Here is a look at the $USD. After looking weaker and the potential for a rollover, this week it closed higher than any week in the recent consolidation. So this really puts the rollover into question. With all the commodity charts getting smoked, perhaps the $USD is ready to rip higher? Well, if so, the commodities related trade is going to be ugly until that higher move stops. A little resistance at 94.86 is still above.
I do want to show one chart about the Advance / Decline line. The Advance/Decline line measures the number of stocks advancing minus the number of stocks declining. Recently, on my Twitter feed a comment was made that the Advance /Decline line is still making higher highs so no reason to worry. Here is the chart. Just to make a point, every high/low since the January 29th high on the $SPX has been on the exact same date. There has been no advance warning provided by the advance/decline line on the January 29th high or any other high. For that matter, not even the lows.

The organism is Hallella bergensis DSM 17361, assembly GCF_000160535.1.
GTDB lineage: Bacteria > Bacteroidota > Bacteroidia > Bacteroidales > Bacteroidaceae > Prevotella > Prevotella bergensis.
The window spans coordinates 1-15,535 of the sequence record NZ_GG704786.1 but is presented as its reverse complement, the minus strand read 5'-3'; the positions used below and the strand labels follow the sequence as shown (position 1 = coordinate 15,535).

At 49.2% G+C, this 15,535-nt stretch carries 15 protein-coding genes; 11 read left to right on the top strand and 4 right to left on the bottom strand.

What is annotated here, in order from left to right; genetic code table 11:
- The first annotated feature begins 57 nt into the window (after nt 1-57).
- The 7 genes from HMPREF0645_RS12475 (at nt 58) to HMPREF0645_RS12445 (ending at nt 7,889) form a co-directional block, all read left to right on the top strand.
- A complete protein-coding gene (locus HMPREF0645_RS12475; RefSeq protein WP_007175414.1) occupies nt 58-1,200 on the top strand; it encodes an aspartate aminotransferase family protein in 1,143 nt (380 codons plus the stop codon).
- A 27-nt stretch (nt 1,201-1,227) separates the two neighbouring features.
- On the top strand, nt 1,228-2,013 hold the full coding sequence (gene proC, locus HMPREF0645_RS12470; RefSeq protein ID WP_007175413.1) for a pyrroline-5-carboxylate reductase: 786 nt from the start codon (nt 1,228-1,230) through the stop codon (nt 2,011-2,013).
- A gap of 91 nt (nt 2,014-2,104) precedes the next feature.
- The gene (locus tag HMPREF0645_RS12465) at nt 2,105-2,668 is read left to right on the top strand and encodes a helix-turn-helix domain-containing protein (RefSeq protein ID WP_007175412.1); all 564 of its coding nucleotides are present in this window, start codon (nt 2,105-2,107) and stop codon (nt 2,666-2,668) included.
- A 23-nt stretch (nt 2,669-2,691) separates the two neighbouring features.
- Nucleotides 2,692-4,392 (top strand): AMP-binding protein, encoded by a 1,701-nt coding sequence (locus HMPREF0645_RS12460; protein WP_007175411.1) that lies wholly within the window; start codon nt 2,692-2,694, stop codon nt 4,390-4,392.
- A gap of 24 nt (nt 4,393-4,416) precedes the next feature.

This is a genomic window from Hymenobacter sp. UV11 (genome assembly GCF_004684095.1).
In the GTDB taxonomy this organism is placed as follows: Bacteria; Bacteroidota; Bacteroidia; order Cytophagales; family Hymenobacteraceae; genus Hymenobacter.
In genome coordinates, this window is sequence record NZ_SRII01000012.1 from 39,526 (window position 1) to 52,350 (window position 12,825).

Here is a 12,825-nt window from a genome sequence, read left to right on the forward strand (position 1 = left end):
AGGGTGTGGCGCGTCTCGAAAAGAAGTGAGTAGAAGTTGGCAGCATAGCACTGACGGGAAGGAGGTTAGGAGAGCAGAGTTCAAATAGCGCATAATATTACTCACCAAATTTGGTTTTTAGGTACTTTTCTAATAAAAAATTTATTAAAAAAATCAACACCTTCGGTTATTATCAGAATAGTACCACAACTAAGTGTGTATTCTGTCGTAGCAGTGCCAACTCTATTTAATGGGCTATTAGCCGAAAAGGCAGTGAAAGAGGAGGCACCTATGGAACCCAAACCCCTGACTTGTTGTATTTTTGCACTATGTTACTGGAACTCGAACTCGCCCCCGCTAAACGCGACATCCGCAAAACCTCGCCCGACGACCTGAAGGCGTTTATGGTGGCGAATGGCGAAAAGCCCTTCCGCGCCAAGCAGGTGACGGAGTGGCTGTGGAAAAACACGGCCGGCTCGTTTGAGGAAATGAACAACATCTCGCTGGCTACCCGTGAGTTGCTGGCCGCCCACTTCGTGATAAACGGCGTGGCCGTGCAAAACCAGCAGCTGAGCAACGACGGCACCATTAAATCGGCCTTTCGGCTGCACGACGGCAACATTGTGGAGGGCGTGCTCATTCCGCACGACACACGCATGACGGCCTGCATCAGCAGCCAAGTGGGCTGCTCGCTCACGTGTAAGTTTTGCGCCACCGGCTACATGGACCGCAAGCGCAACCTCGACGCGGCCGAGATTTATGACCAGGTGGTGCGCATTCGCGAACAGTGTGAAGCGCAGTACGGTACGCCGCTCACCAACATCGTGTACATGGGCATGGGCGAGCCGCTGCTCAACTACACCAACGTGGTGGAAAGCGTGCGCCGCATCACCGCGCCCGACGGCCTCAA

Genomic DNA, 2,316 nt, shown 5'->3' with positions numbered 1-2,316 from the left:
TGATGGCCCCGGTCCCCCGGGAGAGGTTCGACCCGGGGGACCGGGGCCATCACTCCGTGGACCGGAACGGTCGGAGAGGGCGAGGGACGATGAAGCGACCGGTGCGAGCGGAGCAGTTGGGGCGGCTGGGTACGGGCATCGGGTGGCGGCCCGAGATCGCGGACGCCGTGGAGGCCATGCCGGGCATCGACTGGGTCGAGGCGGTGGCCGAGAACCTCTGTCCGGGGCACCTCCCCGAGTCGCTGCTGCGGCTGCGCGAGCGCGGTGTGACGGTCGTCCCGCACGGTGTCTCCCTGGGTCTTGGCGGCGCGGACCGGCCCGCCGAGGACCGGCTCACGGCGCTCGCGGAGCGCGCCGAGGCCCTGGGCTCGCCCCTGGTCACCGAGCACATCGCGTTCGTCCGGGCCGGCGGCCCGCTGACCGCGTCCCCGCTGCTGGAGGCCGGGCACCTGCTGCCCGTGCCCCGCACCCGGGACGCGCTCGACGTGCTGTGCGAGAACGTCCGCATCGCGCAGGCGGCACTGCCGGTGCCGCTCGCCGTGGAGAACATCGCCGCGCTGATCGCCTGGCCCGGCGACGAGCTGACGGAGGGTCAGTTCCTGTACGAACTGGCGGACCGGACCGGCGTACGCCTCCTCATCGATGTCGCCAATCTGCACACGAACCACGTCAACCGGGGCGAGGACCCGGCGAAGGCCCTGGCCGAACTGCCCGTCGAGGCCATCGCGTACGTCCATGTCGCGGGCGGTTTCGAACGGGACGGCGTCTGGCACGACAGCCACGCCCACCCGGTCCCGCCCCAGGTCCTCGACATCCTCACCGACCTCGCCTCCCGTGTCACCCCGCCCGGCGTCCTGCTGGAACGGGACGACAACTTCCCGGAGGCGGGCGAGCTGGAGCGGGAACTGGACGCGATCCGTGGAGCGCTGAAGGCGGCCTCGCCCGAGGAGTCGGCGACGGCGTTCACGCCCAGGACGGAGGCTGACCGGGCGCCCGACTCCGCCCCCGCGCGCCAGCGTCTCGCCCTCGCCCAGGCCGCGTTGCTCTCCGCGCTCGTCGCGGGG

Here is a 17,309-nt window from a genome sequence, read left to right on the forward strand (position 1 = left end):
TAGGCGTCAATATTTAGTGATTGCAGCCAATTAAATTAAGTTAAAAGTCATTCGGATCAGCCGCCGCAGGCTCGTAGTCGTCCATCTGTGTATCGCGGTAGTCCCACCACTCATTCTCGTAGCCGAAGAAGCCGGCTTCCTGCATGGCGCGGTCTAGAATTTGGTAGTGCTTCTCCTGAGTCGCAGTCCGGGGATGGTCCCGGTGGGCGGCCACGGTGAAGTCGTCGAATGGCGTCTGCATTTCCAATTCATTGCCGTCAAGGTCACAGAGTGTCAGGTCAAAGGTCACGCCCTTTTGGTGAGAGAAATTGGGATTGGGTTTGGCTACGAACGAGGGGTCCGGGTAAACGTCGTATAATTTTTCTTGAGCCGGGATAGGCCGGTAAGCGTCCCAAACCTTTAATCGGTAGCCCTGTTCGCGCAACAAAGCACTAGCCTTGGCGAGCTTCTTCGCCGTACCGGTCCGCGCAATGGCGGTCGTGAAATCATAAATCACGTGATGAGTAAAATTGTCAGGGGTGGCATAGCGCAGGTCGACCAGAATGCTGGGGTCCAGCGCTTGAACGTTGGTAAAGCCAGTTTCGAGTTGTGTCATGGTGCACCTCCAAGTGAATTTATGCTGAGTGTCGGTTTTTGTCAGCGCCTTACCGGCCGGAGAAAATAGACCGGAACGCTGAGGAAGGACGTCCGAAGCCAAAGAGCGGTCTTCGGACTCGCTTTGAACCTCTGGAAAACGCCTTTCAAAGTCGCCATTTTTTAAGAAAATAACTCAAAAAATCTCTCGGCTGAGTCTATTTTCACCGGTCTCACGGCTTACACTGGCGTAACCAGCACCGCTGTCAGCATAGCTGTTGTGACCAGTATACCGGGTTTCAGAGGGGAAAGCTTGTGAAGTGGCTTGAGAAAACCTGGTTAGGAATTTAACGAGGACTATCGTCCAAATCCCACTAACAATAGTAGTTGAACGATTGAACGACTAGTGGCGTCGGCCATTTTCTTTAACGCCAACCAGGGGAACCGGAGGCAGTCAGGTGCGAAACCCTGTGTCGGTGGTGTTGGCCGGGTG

To discuss the chart a little more, the blue arrows point to the levels of both charts on May 1st. The Advance/Decline chart is at the same level as the January 29th high, whereas the $SPX is 222 points lower. When stocks fall rapidly, they move a big amount down in one day. However, the climb back up can be slower and any positive increment of even a penny on each stock makes the a/d line move up. The real problem is that the advance decline line just tracks the index and no longer gives us the advance warning we used to get when stocks were traded in 1/8's of a dollar increments.